Chapter

Data and Application Security

Volume 73 of the series IFIP International Federation for Information Processing pp 173-184

Discovery of Multi-Level Security Policies

  • Christina Yip ChungAffiliated withDepartment of Computer Science, University of California
  • , Michael GertzAffiliated withDepartment of Computer Science, University of California
  • , Karl LevittAffiliated withDepartment of Computer Science, University of California

Abstract

With the increasing complexity and dynamics of database systems, it becomes more and more difficult for administrative personnel to identify, specify and enforce security policies that govern against the misuse of data. Often security policies are not known, too imprecise or simply have been disabled because of changing requirements.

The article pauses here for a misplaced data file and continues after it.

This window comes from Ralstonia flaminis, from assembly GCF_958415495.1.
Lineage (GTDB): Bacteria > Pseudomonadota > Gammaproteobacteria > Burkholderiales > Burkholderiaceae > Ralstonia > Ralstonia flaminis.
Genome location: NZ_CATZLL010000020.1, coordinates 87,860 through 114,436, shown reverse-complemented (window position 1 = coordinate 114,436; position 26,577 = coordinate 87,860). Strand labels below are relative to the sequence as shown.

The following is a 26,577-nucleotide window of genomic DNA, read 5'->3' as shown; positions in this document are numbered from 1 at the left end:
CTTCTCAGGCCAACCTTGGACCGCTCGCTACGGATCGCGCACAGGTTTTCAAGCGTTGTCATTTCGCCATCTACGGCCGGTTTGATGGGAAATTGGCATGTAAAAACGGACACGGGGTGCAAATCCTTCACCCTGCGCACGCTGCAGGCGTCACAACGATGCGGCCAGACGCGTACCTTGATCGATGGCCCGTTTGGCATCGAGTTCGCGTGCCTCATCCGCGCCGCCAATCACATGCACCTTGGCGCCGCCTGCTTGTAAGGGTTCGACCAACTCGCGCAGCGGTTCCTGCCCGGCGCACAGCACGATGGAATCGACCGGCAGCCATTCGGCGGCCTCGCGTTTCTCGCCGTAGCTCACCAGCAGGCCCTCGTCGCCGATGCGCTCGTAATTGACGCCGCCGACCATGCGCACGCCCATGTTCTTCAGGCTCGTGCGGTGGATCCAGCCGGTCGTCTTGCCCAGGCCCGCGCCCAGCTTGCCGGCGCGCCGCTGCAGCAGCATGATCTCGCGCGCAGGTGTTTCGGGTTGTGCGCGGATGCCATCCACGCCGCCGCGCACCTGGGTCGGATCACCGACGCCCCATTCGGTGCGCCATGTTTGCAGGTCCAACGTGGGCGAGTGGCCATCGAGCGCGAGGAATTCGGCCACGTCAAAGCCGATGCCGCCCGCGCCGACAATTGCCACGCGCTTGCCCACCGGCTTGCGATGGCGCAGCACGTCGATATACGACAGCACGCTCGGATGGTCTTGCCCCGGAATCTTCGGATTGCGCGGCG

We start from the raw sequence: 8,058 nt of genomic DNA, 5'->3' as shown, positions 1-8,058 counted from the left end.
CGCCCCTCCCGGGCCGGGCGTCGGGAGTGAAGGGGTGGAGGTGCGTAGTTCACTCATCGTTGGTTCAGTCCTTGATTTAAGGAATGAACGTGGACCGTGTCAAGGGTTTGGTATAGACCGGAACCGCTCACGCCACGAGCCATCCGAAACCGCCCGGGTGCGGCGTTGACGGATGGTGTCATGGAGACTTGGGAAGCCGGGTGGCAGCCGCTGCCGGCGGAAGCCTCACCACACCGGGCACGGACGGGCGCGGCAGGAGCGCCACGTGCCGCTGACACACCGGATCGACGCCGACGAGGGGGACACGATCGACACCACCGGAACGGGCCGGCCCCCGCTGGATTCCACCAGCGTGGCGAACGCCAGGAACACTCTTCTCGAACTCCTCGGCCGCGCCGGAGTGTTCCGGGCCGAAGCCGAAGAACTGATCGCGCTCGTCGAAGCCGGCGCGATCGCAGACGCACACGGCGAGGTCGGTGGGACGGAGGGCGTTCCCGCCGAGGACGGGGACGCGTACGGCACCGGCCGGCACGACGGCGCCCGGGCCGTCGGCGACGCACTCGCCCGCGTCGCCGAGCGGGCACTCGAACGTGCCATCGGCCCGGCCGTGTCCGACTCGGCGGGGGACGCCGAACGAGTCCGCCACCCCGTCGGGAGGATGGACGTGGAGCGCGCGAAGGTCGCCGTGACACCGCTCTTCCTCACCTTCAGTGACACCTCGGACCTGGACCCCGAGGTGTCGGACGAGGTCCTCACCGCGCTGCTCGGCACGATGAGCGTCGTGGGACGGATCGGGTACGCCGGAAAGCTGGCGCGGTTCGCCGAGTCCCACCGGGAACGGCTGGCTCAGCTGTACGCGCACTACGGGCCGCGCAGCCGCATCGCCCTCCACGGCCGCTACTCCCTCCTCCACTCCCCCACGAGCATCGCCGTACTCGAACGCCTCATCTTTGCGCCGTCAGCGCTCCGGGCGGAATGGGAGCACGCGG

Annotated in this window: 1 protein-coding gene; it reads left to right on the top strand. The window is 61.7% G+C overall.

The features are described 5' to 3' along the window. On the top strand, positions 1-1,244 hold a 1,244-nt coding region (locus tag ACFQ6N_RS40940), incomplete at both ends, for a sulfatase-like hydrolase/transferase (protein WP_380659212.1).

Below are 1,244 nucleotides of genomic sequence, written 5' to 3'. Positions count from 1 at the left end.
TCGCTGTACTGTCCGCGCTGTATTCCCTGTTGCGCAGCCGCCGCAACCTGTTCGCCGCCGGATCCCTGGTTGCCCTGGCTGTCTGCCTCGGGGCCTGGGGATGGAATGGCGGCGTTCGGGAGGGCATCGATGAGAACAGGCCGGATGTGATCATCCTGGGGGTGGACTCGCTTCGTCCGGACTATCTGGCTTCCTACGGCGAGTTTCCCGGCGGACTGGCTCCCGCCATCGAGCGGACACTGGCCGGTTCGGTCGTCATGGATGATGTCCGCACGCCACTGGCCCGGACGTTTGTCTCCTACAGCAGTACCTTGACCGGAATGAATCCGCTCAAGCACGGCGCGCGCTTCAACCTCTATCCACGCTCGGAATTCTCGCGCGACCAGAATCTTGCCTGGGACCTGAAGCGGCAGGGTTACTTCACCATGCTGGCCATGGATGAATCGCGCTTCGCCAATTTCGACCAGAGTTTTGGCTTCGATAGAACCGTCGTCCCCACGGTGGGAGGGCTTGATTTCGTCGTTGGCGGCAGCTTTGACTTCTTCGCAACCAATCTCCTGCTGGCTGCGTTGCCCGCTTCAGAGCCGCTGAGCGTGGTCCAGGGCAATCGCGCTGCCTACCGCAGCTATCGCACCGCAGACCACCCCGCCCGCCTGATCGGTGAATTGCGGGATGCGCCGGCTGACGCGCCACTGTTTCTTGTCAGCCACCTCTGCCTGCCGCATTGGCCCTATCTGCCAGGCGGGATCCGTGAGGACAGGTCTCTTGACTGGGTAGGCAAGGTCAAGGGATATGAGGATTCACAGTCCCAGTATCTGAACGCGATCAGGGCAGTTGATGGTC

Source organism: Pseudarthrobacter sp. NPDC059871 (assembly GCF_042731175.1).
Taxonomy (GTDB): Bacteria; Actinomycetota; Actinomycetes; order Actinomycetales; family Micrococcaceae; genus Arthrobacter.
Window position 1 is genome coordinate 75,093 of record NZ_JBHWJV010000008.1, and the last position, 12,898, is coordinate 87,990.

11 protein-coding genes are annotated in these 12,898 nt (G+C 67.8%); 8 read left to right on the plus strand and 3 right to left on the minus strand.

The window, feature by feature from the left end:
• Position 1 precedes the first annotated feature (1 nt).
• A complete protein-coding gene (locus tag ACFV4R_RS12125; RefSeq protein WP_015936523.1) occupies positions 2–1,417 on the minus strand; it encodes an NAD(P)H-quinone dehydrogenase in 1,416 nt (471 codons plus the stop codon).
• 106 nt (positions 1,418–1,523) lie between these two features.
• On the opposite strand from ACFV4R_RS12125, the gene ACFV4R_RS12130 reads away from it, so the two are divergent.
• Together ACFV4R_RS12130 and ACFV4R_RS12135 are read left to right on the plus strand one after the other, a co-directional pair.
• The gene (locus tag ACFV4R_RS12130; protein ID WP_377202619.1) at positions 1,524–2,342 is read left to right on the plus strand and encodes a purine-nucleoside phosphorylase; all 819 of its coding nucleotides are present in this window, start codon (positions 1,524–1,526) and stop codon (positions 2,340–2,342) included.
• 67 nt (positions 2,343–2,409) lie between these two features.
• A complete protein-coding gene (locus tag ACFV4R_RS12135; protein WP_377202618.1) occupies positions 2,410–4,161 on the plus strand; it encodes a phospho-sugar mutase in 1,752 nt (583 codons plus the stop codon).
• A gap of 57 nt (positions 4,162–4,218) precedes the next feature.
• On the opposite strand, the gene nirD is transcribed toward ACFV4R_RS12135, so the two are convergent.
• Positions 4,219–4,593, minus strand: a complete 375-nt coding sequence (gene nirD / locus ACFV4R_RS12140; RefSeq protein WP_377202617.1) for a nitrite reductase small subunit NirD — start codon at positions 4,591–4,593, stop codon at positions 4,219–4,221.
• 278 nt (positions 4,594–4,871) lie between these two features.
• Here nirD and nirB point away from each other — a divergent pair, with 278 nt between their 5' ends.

Recently several proposals have been made to use data mining techniques to discover profiles and anomalous user behavior from audit logs. These approaches, however, are often too fine-grained in that they compute too many rules to be useful for an administrator in implementing appropriate security enforcing mechanisms.

In this paper we present a novel approach to discover security policies from audit logs. The approach is based on using multiple concept hierarchies that specify properties of objects and data at different levels of abstraction and thus can embed useful domain knowledge. A profiler, attached to the information system’s auditing component, utilizes such concept hierarchies to compute profiles at different levels of granularity, guided by the administrator through the specification of an interestingness measure. The computed profiles can be translated into security policies and existing policies can be verified against the profiles.